What can I expect to happen during a therapy session?

Depending on your therapist’s approach or treatment modality, sessions are structured differently for each patient. However, Jennifer says one thing you can expect to happen during your session is you’re going to do most of the talking. As you talk, your therapist is likely to jump in and ask questions to better understand the situation and dig a little deeper.

Devon adds that most sessions begin with a quick check-in about what has happened since your last meeting, a review of concerns, and an evaluation of progress and challenges. After this overview, you can expect a more general discussion of personal goals, areas of improvement, and moments of challenge. She also notes that sessions typically end with a quick summary of critical points or revelations, recommended practices or reflection options to do in-between sessions, and next steps.

“Clients can expect their therapist to actively listen and validate their emotions during a session while also challenging them or acknowledging inconsistencies when necessary to help them gain insight,” says Devon of what happens during a therapy session.

How frequently do I need to go to therapy?

How often someone attends therapy is typically determined through an intake assessment and a collaborative discussion between the therapist and client, and it typically varies with each person. After these steps, Devon says therapists will recommend a frequency of sessions that meets each client’s specific needs. This may be weekly, bi-weekly, or monthly sessions.

In the beginning, Jennifer adds that Evolve Counseling Associates typically recommends three to four weekly sessions to help build rapport and client-therapist relationships. “One of the things we really pride ourselves on is that we understand [therapy] is a big investment financially, emotionally, and timewise — just in all capacities. We’re not going to take advantage of that,” she says. “After those first three or four weeks, we might say, ‘Let’s go every other week now,’ or ‘Let’s go once a month.’ We try to utilize [patients’] time and resources as best we can.”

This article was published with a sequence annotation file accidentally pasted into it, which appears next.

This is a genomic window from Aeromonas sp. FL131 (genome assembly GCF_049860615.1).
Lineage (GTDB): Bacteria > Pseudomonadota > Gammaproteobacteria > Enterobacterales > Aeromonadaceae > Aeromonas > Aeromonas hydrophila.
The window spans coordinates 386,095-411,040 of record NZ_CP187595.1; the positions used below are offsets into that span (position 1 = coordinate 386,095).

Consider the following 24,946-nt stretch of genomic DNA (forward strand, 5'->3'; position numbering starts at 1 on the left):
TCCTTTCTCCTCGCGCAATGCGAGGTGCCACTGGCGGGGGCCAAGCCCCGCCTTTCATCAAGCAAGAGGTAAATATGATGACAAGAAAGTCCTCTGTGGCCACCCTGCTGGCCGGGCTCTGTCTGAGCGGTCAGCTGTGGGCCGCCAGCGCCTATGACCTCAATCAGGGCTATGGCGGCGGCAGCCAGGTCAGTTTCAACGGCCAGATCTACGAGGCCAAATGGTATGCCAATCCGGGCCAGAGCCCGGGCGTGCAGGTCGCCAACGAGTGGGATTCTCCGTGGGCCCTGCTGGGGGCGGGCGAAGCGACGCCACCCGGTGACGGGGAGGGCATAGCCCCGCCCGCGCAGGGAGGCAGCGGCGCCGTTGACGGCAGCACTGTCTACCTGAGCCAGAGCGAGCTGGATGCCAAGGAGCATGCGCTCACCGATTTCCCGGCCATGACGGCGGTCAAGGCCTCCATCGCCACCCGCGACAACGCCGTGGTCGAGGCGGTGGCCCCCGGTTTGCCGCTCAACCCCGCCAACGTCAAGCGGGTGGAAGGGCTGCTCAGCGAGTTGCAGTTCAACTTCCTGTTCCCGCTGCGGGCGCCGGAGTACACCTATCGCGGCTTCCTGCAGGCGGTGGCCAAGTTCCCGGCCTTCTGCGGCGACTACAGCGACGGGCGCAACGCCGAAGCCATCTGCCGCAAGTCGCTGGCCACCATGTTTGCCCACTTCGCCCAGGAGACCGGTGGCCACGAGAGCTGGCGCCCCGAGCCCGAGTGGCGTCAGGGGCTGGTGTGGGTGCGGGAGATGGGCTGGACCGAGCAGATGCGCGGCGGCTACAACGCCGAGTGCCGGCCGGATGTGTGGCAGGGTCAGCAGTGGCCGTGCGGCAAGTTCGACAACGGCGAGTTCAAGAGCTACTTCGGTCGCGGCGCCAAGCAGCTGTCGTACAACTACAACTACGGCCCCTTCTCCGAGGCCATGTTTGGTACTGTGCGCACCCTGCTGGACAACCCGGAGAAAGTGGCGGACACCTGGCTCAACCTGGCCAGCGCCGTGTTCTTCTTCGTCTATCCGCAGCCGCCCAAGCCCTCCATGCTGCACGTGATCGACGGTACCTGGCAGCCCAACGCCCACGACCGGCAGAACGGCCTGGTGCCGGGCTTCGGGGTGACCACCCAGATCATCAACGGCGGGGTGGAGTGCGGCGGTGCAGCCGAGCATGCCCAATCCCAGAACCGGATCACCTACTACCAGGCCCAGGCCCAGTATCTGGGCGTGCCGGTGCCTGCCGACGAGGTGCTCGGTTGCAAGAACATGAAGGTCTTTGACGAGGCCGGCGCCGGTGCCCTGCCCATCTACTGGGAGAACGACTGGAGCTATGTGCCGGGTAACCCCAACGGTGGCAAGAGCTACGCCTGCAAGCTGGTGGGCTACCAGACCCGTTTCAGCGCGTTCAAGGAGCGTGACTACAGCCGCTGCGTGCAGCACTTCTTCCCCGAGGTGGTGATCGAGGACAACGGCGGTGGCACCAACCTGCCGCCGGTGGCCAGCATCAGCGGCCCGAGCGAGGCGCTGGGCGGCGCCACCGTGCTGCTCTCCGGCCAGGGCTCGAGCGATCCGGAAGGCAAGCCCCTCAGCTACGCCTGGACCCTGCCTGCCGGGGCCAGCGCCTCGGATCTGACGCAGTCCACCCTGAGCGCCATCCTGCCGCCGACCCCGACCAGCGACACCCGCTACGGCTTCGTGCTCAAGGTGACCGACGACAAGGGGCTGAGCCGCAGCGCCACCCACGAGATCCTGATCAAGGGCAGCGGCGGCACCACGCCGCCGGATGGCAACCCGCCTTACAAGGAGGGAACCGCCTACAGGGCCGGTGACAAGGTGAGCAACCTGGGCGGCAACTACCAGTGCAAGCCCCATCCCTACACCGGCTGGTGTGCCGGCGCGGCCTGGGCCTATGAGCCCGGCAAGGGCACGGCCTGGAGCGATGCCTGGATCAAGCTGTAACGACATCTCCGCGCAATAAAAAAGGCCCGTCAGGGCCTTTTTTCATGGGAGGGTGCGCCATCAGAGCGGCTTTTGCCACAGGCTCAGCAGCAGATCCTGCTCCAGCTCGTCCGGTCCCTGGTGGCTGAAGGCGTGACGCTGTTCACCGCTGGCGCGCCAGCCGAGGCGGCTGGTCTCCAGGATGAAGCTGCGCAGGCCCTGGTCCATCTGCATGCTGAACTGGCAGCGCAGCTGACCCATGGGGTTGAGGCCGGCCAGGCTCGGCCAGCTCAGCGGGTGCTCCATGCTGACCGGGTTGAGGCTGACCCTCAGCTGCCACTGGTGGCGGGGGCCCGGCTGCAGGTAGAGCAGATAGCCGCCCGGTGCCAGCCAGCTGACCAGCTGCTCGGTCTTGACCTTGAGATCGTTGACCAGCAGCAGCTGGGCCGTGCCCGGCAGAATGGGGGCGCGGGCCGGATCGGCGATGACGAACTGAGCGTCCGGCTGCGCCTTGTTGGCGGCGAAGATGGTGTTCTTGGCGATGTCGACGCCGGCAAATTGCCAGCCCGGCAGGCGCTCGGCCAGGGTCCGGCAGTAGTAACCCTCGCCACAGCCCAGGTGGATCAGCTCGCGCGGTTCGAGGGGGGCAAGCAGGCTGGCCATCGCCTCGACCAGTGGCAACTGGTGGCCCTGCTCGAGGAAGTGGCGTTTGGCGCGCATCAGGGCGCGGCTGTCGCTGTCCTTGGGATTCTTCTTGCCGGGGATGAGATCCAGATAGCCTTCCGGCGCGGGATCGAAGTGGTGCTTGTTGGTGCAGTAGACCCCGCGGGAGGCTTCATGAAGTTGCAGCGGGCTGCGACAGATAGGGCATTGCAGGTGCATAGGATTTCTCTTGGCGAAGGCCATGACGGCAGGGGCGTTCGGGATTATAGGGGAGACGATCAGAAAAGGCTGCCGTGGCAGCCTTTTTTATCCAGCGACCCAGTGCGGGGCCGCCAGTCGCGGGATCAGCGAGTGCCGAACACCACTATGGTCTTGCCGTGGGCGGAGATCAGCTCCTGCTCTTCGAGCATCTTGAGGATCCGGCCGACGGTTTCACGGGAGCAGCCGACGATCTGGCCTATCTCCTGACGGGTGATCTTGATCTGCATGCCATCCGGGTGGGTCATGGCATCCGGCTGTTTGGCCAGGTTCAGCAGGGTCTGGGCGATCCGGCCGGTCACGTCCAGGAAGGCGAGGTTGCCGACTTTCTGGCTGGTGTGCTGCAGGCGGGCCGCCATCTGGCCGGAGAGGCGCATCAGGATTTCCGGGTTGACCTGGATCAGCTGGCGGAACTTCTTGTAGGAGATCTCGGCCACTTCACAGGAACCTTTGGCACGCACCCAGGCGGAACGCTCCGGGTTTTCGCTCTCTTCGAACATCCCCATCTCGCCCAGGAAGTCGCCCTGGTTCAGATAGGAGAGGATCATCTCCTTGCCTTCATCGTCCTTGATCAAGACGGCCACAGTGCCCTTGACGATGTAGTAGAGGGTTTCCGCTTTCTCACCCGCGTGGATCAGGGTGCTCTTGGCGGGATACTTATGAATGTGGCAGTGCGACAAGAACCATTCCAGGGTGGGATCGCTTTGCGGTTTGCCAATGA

Therapists at Evolve Counseling Associates utilize psychoeducation in their sessions, which may involve teaching clients about anxiety and its impacts, cognitive distortions, the stages of grief, or trauma.

What are some common misconceptions about therapy?

When it comes to going to therapy, Jennifer tells us that people sometimes forget about its confidentiality component. It’s important to remember therapists are bound ethically and legally to not talk about their sessions, keeping their offices a safe space for clients. “Whoever comes to our office, nobody knows, and we will not confirm or deny who comes into our office. We will never talk about their session outside of the time we are together,” Jennifer explains.

Devon adds that many people believe therapists are going to tell you what to do. Instead, therapists are simply guides who are there to support you in your journey. “As therapists, we are there to walk alongside you while you forge your own path. We are there to support you in the choices you make following adequate exploration,” she tells us. “We are there to challenge inconsistencies, offer alternative avenues of thinking, help you dive deeper into your understanding of yourself, and provide you with skills catered to your needs. We are there to empower you to refine and utilize your strengths to reach your goals and conquer life’s ups and downs.”

Evolve Counseling Associates is currently accepting new patients both online and in-person. They are located at 6740 Charlotte Pike, Suite 201, Nashville, TN 37209. To learn more or schedule an appointment, visit evolvecounselingassociates.com or call (615) 219-9408All photography by Leila Grossman.